We are all going  to die, I thought, and it applies to turtles and turtlenecks, Alaska the girls and Alaska the place, because nothing can last, not even the earth itself. The Buddha said that suffering was caused by desire, we’d learned, and that the cessation of desire meant the cessation of suffering. When you stopped wishing things wouldn’t fall part, you’d stop suffering when they did.

Some day no one will remember that she ever existed, I  wrote in my notebook, and then, or that I did. Because memories fall apart too. And then you’re left with nothing, left not even with the ghost, but with its shadow. In the beginning, she had haunted me, haunted my dreams, but even now, just few weeks later, she was slipping away, falling apart in my memory and everyone else’s, dying again.

2014-05-10 21.51.58


How will you-you personally-ever get out of this labyrinth of suffering? Now that you’ve wrestled with 3 major religious traditions, apply your newly enlightened mind to Alaska’s question.

“I am interested in how you are able to fir the uncontestable fact of suffering into your understanding of the world, and how you hope to navigate through life in spite of it.”

“Islam, Christianity and Buddhism each have founder figures-Muhammad, Jesus and Buddha respectively. And in thinking about these founder figures, I believe we must finally conclude that each bought a message of radical hope. To seventh-century Arabia, Muhammad brought the promise that anyone could find fulfillment and everlasting life though allegiance to the one true God. The Buddha held out hope that suffering could be transcendent. Jesus brought the message that the last shall be first, that even the tax collectors and lepers-the outcasts-had cause for hope. And so that is the question I leave you with in this final: what is your cause for hope? “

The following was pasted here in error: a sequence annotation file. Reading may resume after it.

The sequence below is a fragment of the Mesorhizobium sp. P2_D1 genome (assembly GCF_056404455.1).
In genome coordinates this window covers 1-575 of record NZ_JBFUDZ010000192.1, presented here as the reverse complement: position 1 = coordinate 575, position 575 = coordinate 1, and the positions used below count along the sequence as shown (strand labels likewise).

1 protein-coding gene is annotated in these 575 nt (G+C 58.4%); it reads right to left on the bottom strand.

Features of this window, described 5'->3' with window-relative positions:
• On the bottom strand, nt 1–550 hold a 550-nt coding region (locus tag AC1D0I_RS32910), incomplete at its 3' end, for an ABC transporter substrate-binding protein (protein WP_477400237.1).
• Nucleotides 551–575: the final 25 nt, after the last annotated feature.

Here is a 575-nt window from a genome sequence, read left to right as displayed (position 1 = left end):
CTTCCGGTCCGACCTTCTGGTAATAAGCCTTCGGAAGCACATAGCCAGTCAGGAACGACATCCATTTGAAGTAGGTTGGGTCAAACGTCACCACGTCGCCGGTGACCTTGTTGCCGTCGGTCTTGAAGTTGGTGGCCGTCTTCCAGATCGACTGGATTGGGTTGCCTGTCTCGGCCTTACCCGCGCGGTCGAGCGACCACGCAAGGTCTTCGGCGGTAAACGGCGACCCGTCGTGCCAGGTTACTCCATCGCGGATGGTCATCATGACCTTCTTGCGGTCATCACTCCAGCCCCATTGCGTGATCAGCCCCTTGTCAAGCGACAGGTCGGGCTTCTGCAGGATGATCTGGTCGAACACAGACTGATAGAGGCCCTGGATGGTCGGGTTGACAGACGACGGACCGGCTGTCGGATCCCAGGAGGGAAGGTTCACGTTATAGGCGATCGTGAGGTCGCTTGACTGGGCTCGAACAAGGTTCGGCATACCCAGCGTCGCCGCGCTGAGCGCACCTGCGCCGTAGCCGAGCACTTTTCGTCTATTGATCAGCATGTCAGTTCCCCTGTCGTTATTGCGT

He was gone, and I did not have time to tell him what I had just realised: that I forgave him, and that she forgave us, and that we had to forgive to survive in the labyrinth. There were so many of us who would have to live with things done and things left undone that day. Things that did not go right, things that seems ok at the time because we could not see the future. If only we could see the endless string of consequences that result from our smallest actions. But we can’t know better until knowing better is useless.


What was her-green eyes, half a smirk, the soft curves of her legs-would so be nothing, just the bones I never saw. I thought about the slow process of becoming bone and then fossil and then coal that will, in millions of years, be mined by humans of the future, and how they would heat their homes with her, and then she would smoke billowing out of a smokestack, coating the atmosphere.

Those awful things are survivable as we believe ourselves to be. When adults say “Teenagers think they are invincible” with that sly, stupid smile on their faces, they don’t know how right they are. We need never be hopeless, because we can never be irreparably broken. We think that we are invincible because we are.WE cannot be born and we cannot die. Like all energy (which is never created and never destroyed) we can only change shapes and sizes and manifestations. They forget that when they get old, they get scared of losing and failing. But that part of us greater than the sum of our parts cannot begin  and cannot end, and so I cannot fail.